Towards achieving SDG 11- Sweden’s strategy for wooden construction

By 2050, two-thirds of the world’s population- 6.5 billion people- will live in urban areas. In order to achieve sustainable development, the way in which we build and manage our urban spaces should be significantly transformed. Achieving SDG 11- Sustainable cities and communities- means creating career and business opportunities, safe and affordable housing and building resilient societies and economies. Today, 85% of Sweden’s population lives in urban areas. Slums do not exist in any traditional sense, as virtually all houses are equipped with functioning water, sewage, waste management, heating and street networks are lit. However, there is a certain level of overcrowding, especially for households with limited income, and according to the norm applied in Sweden, “a household is considered overcrowded if more than one person per bedroom lives in the home”. In this sense, one of the challenges regarding sustainable urban development in Sweden refers to satisfying the need for more housing.

Sweden’s transformation towards sustainable cities and communities is already underway and is taking place throughout the country. For instance, many cities in Sweden implement the strategy for wooden construction, but Växjö municipality is furthest ahead by the strategy The Modern Wooden City. The responsibility to evaluate and update the Wood Construction Strategy lies in the hands of the Wood Construction Council.

The positive impacts of wooden buildings on the living environments in cities are undeniable. Due to their sound-absorbing qualities, they can reduce noise in cities and create a pleasant atmosphere. Moreover, wooden buildings are renewable and recyclable, they are easy to transport and fix due to their lighter weight. It is also important to mention that the amount of time for building a wooden construction is significantly reduced and they emit less when being produced compared to other building materials such as steel and concrete. In 2015, 25% of new houses being built in Växjö were made from wood, and this number is expected to increase to 50% by 2020. One of the projects in Växjö is Smart Housing Småland (SHS), an innovation environment that creates eco-friendly constructions based on glass and wood. SHS addresses several challenges, such as the need for new housing or the need to build space in an efficient, flexible, modern, energy-efficient and sustainable manner.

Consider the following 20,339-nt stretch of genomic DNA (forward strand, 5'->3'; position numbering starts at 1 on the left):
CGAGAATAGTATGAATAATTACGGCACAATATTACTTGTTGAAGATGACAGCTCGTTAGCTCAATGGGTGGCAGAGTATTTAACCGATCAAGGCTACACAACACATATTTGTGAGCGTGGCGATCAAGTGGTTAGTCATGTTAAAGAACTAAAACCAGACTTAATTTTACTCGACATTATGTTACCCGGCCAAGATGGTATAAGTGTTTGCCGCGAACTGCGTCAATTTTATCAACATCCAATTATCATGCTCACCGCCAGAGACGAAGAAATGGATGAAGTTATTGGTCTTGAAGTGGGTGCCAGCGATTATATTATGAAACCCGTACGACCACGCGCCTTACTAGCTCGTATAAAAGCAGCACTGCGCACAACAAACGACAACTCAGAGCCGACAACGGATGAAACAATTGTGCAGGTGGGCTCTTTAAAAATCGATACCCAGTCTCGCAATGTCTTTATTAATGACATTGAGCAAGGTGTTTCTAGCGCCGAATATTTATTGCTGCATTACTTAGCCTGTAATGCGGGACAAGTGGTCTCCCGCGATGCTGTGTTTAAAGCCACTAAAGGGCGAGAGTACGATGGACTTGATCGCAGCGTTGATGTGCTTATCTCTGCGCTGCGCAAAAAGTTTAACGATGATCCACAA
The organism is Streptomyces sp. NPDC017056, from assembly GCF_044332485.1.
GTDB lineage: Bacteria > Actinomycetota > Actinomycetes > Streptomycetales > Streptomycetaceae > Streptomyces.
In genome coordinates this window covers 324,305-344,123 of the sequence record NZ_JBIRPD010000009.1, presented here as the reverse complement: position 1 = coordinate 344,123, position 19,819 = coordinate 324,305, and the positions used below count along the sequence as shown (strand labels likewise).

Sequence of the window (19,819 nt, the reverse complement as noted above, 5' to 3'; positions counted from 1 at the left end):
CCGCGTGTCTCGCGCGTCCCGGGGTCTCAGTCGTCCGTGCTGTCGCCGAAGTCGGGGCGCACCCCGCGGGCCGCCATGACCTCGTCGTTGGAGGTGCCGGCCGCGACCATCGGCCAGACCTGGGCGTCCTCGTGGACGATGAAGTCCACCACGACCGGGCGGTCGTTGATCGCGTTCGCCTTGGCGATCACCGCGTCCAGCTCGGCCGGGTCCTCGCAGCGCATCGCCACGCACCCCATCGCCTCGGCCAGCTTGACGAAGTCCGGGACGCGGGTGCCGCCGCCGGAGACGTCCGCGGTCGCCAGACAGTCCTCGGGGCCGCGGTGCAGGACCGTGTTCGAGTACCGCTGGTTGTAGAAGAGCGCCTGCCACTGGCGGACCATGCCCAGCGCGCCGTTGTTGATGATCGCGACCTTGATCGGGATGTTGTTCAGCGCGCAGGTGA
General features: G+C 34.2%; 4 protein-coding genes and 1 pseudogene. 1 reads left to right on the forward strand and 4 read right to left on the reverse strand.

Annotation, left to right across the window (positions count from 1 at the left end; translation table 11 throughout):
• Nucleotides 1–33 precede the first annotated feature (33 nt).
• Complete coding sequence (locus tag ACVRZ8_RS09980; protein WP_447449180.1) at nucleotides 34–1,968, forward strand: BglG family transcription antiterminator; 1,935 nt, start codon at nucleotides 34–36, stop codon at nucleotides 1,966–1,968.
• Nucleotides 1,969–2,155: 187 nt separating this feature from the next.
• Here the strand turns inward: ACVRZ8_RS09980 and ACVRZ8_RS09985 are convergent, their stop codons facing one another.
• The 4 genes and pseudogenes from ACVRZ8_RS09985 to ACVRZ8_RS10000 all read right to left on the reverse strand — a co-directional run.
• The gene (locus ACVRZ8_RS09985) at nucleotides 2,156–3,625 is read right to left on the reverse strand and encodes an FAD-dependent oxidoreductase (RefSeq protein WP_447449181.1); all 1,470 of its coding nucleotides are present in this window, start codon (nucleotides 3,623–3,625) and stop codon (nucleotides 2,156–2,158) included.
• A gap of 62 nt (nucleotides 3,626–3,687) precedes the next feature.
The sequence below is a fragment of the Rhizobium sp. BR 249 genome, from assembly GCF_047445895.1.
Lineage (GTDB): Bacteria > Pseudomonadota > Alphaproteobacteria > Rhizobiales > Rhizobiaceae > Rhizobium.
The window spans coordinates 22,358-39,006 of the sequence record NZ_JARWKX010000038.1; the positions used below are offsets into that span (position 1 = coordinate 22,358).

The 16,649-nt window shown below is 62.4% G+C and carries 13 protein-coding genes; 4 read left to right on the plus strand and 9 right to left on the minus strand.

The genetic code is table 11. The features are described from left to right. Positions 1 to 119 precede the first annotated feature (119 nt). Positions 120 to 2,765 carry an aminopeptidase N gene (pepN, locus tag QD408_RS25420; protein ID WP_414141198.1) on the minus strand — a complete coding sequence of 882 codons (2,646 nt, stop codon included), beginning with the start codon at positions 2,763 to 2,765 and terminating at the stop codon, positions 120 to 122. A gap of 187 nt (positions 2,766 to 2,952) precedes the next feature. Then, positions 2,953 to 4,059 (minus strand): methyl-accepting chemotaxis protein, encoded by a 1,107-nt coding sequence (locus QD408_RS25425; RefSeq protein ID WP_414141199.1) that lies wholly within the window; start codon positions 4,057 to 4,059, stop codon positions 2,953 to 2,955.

It is safe to say that this model can also be exported to other countries, such as Romania. Eurostat data from 2017 shows that Romania registered the highest overcrowding rate among the EU member states, 47.8%. By adapting the strategy for wooden construction to the national level, Romania can also create inclusive communities and affordable housing. However, one constraint of this idea would be that timber buildings are not very popular among Romanian population. The executive director of Doxar Grup, a company specialized in wooden buildings from Gura Humorului, Romania, stated that “it takes time for the beneficiary to document him/herself. In our country, the price prevails. In addition, we face many prejudices, such as: wooden houses are not durable, they are more exposed to fire etc”. Moreover, the director of Litarh, another company specialized in wooden buildings in Romania stated that “there is demand, there are many people who ask questions, but they are confused. There are many amateur companies on the market that build on very bad structures […] It is an unfair market. People are interested but they don’t know what to choose”.  However, if these problems are solved, wooden constructions will not only solve the challenge of overcrowding, but will also contribute to achieving sustainable cities and communities.

This media content was created as a part of Nordic level youth project about SDGs and youth media, supported by Norden 0-30 programme and a a partnership between Norsensus Mediaforum (Norway), Awesome People (Sweden) and City of Helsinki (Finland). Read more about the project here!

Source: Åke E:son Lindman, Swedish Wood.


  1. UNDP Oslo Governance Centre, Goal 11: Sustainable cities and communities,
  2. Government of Sweden. (2017). Sweden and the 2030 Agenda — Report to the UN High Level Political Forum 2017 on Sustainable Development.
  3. Växjö Municipal Council. (2013). Växjö- The Modern Wooden City. Växjö Municipal Council.
  4. Wooden construction – The future in Urban Planning. (2020, February 20). Retrieved from Smart City Sweden:
  5. Smart Housing Småland. (2020, April 17). Retrieved from Smart City Sweden:
  6. Eurostat. 35% of non-EU citizens in overcrowded households.
  7. Case de lemn. Programul “Prima Casă” a dat o şansă şi caselor din lemn. (2013, April 01). Retrieved from Bursa Construcțiilor:



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